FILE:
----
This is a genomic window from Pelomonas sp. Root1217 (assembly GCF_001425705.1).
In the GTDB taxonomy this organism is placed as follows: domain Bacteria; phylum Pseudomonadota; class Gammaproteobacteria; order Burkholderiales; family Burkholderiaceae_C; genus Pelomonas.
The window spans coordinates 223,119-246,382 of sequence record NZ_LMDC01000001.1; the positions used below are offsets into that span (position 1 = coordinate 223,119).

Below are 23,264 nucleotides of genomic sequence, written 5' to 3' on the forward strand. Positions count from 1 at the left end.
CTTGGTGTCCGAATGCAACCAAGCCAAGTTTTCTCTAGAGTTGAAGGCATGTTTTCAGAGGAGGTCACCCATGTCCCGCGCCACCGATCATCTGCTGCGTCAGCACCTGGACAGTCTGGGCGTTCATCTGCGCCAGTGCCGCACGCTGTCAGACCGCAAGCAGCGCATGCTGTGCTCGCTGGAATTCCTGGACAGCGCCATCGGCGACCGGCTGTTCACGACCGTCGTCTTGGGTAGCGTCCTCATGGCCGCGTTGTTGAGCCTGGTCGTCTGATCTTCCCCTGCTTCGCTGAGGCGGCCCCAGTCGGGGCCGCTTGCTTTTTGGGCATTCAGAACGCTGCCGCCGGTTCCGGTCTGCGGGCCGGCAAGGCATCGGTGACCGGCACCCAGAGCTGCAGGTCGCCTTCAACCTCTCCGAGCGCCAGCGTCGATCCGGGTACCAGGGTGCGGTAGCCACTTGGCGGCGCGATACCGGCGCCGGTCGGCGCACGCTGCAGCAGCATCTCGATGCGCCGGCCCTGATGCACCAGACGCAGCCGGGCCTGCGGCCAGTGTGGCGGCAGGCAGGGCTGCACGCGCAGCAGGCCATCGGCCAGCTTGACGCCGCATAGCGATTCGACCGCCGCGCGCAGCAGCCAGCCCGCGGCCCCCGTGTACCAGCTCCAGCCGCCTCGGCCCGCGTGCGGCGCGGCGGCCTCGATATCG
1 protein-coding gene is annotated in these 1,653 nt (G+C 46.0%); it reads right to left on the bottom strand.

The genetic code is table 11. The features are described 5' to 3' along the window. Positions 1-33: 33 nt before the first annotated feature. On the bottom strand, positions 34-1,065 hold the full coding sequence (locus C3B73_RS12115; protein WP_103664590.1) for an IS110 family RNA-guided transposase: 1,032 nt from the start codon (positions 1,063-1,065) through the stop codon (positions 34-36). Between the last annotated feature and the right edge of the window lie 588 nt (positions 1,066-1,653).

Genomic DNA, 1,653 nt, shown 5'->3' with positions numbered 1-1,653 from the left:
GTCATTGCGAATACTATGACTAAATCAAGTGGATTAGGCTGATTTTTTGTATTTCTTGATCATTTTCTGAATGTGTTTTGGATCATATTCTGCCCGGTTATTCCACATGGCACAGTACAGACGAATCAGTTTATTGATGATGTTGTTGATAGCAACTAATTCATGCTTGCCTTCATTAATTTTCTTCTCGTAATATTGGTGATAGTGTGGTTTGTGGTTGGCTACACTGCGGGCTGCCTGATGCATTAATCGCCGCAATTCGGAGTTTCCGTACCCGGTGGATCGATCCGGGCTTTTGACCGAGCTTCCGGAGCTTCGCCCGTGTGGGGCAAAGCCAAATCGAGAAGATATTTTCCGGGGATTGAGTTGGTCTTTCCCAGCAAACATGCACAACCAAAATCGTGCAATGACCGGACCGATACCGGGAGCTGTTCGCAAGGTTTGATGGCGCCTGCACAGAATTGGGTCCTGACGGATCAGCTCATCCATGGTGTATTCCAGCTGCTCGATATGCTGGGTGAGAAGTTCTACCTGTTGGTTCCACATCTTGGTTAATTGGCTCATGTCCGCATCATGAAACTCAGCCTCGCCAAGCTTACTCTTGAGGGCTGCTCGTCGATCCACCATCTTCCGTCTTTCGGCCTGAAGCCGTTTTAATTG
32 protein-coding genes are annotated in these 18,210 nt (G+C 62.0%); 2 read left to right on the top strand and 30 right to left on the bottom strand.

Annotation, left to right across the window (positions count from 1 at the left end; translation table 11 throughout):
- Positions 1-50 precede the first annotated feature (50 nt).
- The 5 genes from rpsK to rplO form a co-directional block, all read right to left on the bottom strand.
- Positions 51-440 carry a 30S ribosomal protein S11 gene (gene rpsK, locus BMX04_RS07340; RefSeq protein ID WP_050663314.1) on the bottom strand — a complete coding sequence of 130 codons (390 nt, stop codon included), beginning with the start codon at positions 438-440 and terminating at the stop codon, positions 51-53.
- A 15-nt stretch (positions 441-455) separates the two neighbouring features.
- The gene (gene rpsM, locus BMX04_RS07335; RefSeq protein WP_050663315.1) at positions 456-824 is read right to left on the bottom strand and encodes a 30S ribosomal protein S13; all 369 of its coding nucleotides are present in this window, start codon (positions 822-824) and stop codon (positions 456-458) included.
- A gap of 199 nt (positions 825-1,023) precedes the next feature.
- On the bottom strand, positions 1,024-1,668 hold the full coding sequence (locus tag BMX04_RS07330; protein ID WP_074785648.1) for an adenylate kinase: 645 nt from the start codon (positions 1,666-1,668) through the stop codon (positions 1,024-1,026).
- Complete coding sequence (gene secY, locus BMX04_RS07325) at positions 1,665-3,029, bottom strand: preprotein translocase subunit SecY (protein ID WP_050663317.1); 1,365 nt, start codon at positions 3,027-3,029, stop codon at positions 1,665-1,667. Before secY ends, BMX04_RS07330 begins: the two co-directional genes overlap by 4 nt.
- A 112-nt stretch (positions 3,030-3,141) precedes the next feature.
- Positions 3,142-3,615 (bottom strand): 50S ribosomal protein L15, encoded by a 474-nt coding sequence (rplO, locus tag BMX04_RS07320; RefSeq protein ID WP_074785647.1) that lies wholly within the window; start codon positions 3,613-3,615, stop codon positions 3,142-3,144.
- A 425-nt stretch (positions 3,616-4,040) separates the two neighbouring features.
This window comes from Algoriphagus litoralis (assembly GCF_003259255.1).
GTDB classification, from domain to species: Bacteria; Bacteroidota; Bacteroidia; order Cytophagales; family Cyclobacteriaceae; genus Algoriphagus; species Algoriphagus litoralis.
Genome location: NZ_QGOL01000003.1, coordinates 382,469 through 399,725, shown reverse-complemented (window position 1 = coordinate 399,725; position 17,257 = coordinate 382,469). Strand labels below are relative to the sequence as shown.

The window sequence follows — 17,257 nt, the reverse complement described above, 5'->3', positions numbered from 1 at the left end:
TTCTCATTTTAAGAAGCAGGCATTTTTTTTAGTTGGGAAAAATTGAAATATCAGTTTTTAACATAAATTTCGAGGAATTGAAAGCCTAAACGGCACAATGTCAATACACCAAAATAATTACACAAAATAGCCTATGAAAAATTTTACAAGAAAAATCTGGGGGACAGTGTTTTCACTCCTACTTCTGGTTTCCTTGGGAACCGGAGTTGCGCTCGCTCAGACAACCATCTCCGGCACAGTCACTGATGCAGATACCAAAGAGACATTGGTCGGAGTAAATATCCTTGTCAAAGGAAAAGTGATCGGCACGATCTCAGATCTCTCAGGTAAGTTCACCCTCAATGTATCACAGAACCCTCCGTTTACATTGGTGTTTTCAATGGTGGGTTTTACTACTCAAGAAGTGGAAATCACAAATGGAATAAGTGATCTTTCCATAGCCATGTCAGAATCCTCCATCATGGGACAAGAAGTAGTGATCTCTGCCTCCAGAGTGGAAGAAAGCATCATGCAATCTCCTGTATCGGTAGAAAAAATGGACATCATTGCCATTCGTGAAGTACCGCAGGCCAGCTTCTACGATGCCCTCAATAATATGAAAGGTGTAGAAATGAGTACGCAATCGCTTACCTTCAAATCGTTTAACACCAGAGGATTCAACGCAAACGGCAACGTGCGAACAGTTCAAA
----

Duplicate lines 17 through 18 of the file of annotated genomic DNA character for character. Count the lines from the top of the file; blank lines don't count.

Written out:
- A gap of 199 nt (positions 825-1,023) precedes the next feature.
- On the bottom strand, positions 1,024-1,668 hold the full coding sequence (locus tag BMX04_RS07330; protein ID WP_074785648.1) for an adenylate kinase: 645 nt from the start codon (positions 1,666-1,668) through the stop codon (positions 1,024-1,026).